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What’s in a name? Recalling the nicknames of the kiap brotherhood

Bill Brown as a young kiap
Bill Brown as a young kiap in the 1950s

BILL BROWN | Ex Kiap Website

SYDNEY - A fellow cadet patrol officer, Vince Smith, introduced me to kiap nicknames during my first week at the Australian School of Pacific Administration (ASOPA) in June 1949.

He found Michael Joseph Cockburn's name was too formal and renamed him Sizzledick. Not content with that travesty, a few days later he truncated it to Sizzle, a diminutive that we used with affection for more than 25 years.

ASOPA was no Ivy League college. We had no hallowed halls of learning but took our lectures in two refurbished mechanical workshops. We learned in one.

Next door, the old timers—the kiaps down from New Guinea to attend the first Long Course— toiled in the other and called their youngest member Thrasher. John Gibson epitomised youthful exuberance.

I thought those nicknames were pretty smart until I met some people in the commercial world. The manager of Mandated Airlines at Lae in the early 1950s, Harold Hindwood, knew and enjoyed his nickname of Timber Arse.

The boss of Burns Philp in Kieta in 1971, an Englishman, was not so sure about his moniker. Mr Breathing’s parents had given him the incongruous first name of Hartley. In Kieta, and throughout Bougainville, they called him Hardly Breathing, and they called his wife Scarcely.

Papua New Guinean members of the police detachment often gave nicknames to kiaps based on a physical characteristic.

A kiap who hobbled, or who had a poor gait, was often referred to as Scru i-lus; Kokomo had a prominent nose; Muruk had long, muscular legs; Kela was bald; those with a moustache or beard were inevitably called Mausgras.

Some of the nicknames were relevant only to one government station, but at least four transcended the bounds of every district.

Keith (JK) McCarthy was Makarti and Jimmy Hodgekiss was Masta Wiski. Ralph (RG) Ormsby was Big Bel for all his later years. The last of the four, Joe Nombri, relished his Mausgras sobriquet in 1964 but was still using it in 1978 in Tokyo when he was Papua New Guinea’s ambassador to Japan.

There were other enduring nicknames. District Officer George (GWL) Townsend acquired one when he worked behind the cashier’s counter in Rabaul in 1925, and he answered to the German title, Kassa, for the rest of his life.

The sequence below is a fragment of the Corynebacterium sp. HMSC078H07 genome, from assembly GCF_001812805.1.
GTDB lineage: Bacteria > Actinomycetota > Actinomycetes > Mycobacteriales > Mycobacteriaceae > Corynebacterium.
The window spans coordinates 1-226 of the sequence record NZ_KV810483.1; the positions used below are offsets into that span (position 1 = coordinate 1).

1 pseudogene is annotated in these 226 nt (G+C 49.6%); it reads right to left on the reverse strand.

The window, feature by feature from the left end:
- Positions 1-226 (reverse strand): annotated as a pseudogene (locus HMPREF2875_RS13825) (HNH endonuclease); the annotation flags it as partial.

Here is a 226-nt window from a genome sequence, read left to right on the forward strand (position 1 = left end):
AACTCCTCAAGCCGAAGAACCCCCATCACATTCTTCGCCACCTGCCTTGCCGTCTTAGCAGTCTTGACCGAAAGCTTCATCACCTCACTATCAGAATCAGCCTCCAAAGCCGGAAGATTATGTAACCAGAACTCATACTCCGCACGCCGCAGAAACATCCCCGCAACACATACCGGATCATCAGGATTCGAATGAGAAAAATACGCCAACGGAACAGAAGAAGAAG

Medical Assistant, Patrol Officer, District Officer, World War II coastwatcher, hotelier and finally sub-district office clerk, Eric D Robinson MC, pronounced his surname Wobbinson. He had a speech impediment and would have been known as Wobbie or Robbie when he enlisted and went to France with the 38th Battalion, AIF in 1915.

He was known as Sepik Robbie when he was District Officer at Ambunti in 1932; Robbie when he was the clerk at Angoram; and Sepik Robbie again when he died in 1961.

The origin of District Officer, later District Commissioner, Rigby’s nickname, Reckless Reg, was obscure even though it endured. Rigby was said to be ultra-conservative. Certainly in 1953 he kept the Sepik District’s only case of nails under the marital bed and dispensed them one at a time to outstation supplicants.

Kiaps tended to identify their confrères by their surnames, sometimes adding a diminutive. Corbett William Kimmorley was always known as Kim, but the logic ended there. Some diminutives were confusing: Bernard Raphael Corrigan was Brian; Virgil Baden Counsel was Bert or Bertie; William Andrew Lalor was Peter; and Fulton Clyde Driver and Herbert Percy Seale were both known as Bill.

There were at least three kiaps of very short stature. Two of them: Arthur (AT) Carey and John (JJ) Jordan answered to Shortie, but Dick Name-Withheld was not a Richard. His nickname was said to be related to the adage “Big man, big dick. Little man, all dick!”

In the expatriate community, JK McCarthy was often identified by his initials pronounced phonetically, Jay Kay. District Officer John (JJ) Murphy was Jay Jay; and Tom (TWE) Ellis was a severe Twee.